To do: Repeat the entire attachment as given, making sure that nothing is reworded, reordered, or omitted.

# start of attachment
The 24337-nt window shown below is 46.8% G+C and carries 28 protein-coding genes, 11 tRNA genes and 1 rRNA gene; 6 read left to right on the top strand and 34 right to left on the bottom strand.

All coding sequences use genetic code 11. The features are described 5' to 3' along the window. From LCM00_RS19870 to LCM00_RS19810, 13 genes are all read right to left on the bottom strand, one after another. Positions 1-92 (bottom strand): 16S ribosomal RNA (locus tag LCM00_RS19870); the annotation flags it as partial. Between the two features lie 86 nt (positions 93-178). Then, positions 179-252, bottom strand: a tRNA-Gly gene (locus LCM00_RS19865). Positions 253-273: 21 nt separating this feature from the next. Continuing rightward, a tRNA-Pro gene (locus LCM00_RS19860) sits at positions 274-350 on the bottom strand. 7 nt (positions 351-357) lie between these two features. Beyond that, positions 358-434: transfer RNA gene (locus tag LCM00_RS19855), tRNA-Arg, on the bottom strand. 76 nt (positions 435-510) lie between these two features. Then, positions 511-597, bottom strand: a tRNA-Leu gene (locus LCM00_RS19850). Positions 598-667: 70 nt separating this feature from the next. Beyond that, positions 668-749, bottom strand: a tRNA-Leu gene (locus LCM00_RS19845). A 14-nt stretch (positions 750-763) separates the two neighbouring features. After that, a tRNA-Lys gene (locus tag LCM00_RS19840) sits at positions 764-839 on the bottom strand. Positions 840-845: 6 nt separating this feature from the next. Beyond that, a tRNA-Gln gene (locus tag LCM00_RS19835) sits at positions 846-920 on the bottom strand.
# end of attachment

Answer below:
The 24337-nt window shown below is 46.8% G+C and carries 28 protein-coding genes, 11 tRNA genes and 1 rRNA gene; 6 read left to right on the top strand and 34 right to left on the bottom strand.

All coding sequences use genetic code 11. The features are described 5' to 3' along the window. From LCM00_RS19870 to LCM00_RS19810, 13 genes are all read right to left on the bottom strand, one after another. Positions 1-92 (bottom strand): 16S ribosomal RNA (locus tag LCM00_RS19870); the annotation flags it as partial. Between the two features lie 86 nt (positions 93-178). Then, positions 179-252, bottom strand: a tRNA-Gly gene (locus LCM00_RS19865). Positions 253-273: 21 nt separating this feature from the next. Continuing rightward, a tRNA-Pro gene (locus LCM00_RS19860) sits at positions 274-350 on the bottom strand. 7 nt (positions 351-357) lie between these two features. Beyond that, positions 358-434: transfer RNA gene (locus tag LCM00_RS19855), tRNA-Arg, on the bottom strand. 76 nt (positions 435-510) lie between these two features. Then, positions 511-597, bottom strand: a tRNA-Leu gene (locus LCM00_RS19850). Positions 598-667: 70 nt separating this feature from the next. Beyond that, positions 668-749, bottom strand: a tRNA-Leu gene (locus LCM00_RS19845). A 14-nt stretch (positions 750-763) separates the two neighbouring features. After that, a tRNA-Lys gene (locus tag LCM00_RS19840) sits at positions 764-839 on the bottom strand. Positions 840-845: 6 nt separating this feature from the next. Beyond that, a tRNA-Gln gene (locus tag LCM00_RS19835) sits at positions 846-920 on the bottom strand.